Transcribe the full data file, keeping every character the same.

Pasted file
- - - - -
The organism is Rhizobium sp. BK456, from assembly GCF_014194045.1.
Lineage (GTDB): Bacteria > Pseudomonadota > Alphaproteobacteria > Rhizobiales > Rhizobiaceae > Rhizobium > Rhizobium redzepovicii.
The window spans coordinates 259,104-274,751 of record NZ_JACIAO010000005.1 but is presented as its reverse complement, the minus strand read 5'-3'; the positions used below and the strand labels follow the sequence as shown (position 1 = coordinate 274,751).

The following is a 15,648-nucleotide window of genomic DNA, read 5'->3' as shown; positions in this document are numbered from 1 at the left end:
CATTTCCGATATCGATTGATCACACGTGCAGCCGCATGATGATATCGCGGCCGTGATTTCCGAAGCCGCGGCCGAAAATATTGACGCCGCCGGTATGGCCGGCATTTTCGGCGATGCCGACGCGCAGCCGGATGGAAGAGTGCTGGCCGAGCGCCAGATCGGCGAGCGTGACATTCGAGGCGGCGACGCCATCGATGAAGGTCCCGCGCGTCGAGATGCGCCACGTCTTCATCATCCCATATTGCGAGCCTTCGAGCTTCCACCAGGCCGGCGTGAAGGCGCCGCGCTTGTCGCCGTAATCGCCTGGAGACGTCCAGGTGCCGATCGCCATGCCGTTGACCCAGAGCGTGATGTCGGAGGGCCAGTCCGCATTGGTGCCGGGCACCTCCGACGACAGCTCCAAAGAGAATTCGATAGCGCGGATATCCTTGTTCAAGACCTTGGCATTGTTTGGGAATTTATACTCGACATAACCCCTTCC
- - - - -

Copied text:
The organism is Rhizobium sp. BK456, from assembly GCF_014194045.1.
Lineage (GTDB): Bacteria > Pseudomonadota > Alphaproteobacteria > Rhizobiales > Rhizobiaceae > Rhizobium > Rhizobium redzepovicii.
The window spans coordinates 259,104-274,751 of record NZ_JACIAO010000005.1 but is presented as its reverse complement, the minus strand read 5'-3'; the positions used below and the strand labels follow the sequence as shown (position 1 = coordinate 274,751).

The following is a 15,648-nucleotide window of genomic DNA, read 5'->3' as shown; positions in this document are numbered from 1 at the left end:
CATTTCCGATATCGATTGATCACACGTGCAGCCGCATGATGATATCGCGGCCGTGATTTCCGAAGCCGCGGCCGAAAATATTGACGCCGCCGGTATGGCCGGCATTTTCGGCGATGCCGACGCGCAGCCGGATGGAAGAGTGCTGGCCGAGCGCCAGATCGGCGAGCGTGACATTCGAGGCGGCGACGCCATCGATGAAGGTCCCGCGCGTCGAGATGCGCCACGTCTTCATCATCCCATATTGCGAGCCTTCGAGCTTCCACCAGGCCGGCGTGAAGGCGCCGCGCTTGTCGCCGTAATCGCCTGGAGACGTCCAGGTGCCGATCGCCATGCCGTTGACCCAGAGCGTGATGTCGGAGGGCCAGTCCGCATTGGTGCCGGGCACCTCCGACGACAGCTCCAAAGAGAATTCGATAGCGCGGATATCCTTGTTCAAGACCTTGGCATTGTTTGGGAATTTATACTCGACATAACCCCTTCC